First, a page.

Donated supplies greatly appreciated
A donation of shelving was received, which was greatly needed and quickly assembled. Volunteers and guests assembled the shelves, while speaking Spanish or English. Shelving was distributed to the kitchen, clothing supply, linen supply, clinic, pantry, and diaper room. There was a sense of accomplishment that the supply areas were more functional. A women’s group supplied and cooked an entire meal of spaghetti and salad for 80 guests and volunteers. We appreciated the change of menu from the usual beans and rice. Civic, religious, and church groups donate or pay for undergarments, socks, and shoelaces. The local folks seem to be supportive and caring for those entering their community and the crises from which they are running.
Donor information is on the website for both monetary and supplies to be shipped. www.annunciationhouse.org.
As I prepare to depart after two weeks of ministry with migrants, more volunteers are arriving: members from various religious communities, former missionaries and Peace Corps members, young and energetic adults fluent in Spanish, and local church, restaurants, and civic groups.
“The Lord sent me to bring glad tidings to the poor, to proclaim liberty to captives,” — Luke 4:18. My effort is joined by countless others who volunteer, donate, and serve in response to the crisis of refugees and migrants, who fled hatred, violence, and misery. Inspired people are offering hospitality, care, and support to immigrants, the lonely, and newcomers.
“We, the Sisters of St. Agnes, participate in the mission of Christ by joyful service, in the Church, always aware that we, too, are among the needy and are enriched by those we serve.” — CSA Mission Statement
I have been privileged, challenged, informed, troubled, and inspired by my ministry at the border of both McAllen and El Paso, Texas.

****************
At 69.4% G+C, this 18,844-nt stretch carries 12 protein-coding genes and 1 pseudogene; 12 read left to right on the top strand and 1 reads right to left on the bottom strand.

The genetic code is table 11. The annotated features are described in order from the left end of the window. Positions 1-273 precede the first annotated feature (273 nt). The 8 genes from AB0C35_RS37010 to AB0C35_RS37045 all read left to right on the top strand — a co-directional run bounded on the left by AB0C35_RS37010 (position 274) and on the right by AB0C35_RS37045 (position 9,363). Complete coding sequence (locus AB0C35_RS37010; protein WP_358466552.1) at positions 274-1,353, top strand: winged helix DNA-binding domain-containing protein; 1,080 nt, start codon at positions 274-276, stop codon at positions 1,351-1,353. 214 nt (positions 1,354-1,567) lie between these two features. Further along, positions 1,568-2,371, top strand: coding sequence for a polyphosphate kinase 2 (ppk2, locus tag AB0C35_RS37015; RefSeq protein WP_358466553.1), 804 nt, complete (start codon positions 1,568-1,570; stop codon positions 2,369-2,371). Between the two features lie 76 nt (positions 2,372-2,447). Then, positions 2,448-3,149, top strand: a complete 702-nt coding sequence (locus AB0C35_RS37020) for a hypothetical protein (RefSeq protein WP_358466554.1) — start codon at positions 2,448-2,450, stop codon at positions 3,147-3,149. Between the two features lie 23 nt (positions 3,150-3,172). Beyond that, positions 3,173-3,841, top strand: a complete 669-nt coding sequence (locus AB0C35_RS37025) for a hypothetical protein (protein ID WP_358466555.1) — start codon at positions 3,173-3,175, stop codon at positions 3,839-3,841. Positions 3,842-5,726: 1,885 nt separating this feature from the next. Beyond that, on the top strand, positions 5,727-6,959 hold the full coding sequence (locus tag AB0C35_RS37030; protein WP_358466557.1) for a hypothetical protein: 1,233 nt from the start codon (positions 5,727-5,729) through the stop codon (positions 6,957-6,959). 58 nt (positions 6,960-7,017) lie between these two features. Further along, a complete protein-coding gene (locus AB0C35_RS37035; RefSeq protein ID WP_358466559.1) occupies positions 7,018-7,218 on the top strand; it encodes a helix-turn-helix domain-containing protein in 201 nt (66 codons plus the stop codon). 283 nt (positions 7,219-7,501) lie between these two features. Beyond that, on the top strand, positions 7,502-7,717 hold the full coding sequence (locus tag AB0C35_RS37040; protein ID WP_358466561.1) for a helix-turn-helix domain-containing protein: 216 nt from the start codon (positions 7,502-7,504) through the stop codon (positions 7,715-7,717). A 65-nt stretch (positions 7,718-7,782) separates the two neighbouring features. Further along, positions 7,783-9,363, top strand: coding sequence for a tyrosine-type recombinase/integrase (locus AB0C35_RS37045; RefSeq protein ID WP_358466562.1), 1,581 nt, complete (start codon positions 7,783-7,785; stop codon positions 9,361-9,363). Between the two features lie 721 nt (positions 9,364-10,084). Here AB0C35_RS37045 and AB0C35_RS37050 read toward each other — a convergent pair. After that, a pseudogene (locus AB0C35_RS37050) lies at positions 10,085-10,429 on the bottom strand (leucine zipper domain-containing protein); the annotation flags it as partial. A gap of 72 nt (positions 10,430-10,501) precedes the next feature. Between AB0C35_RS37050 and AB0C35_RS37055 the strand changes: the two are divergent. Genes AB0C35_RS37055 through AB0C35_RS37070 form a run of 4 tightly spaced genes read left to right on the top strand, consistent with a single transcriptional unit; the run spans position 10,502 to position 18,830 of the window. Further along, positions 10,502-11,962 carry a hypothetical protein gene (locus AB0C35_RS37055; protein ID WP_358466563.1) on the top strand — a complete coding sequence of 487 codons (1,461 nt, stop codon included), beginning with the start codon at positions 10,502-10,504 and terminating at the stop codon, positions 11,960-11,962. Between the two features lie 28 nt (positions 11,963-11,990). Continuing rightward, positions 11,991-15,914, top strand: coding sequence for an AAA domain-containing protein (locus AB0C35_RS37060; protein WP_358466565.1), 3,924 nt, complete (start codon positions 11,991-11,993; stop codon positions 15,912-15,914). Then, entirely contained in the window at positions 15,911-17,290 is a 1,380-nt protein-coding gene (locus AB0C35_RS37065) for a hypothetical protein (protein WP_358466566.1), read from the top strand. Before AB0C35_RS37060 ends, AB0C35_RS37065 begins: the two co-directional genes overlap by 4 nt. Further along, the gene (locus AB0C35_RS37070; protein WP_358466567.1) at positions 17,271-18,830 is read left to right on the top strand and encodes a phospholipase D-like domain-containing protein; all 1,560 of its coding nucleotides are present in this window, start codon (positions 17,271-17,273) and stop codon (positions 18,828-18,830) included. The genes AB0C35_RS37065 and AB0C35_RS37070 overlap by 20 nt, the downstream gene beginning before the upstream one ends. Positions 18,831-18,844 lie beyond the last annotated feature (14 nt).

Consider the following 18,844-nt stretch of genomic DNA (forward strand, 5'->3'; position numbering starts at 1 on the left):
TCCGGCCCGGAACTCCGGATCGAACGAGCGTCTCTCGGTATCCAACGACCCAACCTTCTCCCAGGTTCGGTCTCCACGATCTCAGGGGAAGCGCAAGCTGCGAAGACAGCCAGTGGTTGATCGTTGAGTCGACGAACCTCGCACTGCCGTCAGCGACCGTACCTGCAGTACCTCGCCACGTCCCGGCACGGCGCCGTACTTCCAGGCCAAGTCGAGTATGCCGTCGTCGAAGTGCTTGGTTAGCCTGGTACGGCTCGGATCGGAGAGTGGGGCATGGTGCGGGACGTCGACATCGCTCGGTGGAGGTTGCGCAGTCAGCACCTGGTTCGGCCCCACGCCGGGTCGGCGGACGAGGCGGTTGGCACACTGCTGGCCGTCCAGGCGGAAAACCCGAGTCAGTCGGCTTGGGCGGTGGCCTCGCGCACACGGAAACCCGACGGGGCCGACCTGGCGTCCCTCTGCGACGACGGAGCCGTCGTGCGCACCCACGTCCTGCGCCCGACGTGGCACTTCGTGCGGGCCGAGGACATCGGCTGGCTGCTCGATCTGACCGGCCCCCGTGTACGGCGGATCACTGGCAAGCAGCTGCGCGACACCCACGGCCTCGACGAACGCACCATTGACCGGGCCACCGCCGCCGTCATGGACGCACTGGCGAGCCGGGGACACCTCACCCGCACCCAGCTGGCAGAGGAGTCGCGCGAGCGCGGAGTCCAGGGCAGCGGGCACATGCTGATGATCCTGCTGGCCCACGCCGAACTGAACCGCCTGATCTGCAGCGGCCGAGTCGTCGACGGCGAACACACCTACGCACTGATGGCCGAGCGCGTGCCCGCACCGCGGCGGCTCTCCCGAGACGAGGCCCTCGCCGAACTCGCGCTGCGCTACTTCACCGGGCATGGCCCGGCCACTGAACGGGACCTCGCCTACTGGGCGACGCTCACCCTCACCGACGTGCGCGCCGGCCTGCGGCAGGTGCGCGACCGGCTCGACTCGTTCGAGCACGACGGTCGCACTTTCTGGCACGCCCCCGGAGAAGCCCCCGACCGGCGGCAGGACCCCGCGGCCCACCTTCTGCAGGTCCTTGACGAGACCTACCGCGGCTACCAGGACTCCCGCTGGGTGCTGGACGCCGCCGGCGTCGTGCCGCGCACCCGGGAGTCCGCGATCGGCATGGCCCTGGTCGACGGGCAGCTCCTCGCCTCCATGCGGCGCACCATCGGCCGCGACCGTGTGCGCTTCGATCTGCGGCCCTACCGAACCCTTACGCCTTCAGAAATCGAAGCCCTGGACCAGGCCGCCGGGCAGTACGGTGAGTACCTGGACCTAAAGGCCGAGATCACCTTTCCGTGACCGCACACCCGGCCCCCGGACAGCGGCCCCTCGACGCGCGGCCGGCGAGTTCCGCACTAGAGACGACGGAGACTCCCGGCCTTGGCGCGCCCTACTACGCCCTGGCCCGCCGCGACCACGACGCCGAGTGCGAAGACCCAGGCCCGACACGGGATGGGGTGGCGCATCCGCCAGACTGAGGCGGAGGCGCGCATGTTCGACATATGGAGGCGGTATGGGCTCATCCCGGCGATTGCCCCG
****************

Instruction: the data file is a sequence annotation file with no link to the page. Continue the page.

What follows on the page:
It is Friday, March 15, and this is my day off. A week ago today I arrived in El Paso and what a week it’s been! I’m glad for the time to rest and reflect on all that has transpired.
The United Nations Convention against Torture and Other Cruel, Inhuman and Degrading Treatment or Punishment (commonly known as the United Nations Convention against Torture (UNCAT)) is an international human rights treaty, under the review of the United Nations which aims to prevent torture and other acts of cruel, inhuman, and degrading treatment or punishment around the world. UNCAT was adopted by the United Nations in 1984 and, following ratification by the 20th state, came into force. It was effective June 26, 1987. The Optional Protocol to the Convention described above, adopted by the General Assembly in December 2002 and in force since June 2006 provides for the establishment of a system of regular visits undertaken by independent international and national bodies to places were people are deprived of their liberty in order to prevent torture and other cruel, inhuman, or degrading treatment. The United States signed UNCAT in April of 1985. The U.S. is not party to the 2002 Optional Protocol.
With that backdrop, let me elaborate a bit more on what the people from other countries, entering primarily through legal ports of entry with the desired purpose of seeking asylum, are experiencing. They are taken to detention centers run by Immigration and Customs Enforcement (ICE). As noted in the first posting, all their possessions, except the clothes on their backs, are confiscated and, in their presence, discarded. This includes the removal of a hat from a 5-month old baby girl! They are then escorted to rooms where they are given aluminum-like blankets for coverings. They sleep on cement floors in a room they call a “nevera” (icebox) because it is always very cold as iceboxes usually tend to be. They receive two meals a day which consist of a sandwich with one slice of ham in it. They remain in these conditions until they are released. Prior to their release, the adults are fitted with a large, black anklet that monitors their movements. (I will say more about that, including a picture, in the next posting). Their detention can be from 3-5 days as the ICE personnel make contact with the individuals in the United States as to who will be paying for their travel to their homes. The guests, the name we use to describe the people who come to the refugee homes, tell us the ICE staff try calling only once a day which increases their length of stay in the “nevera."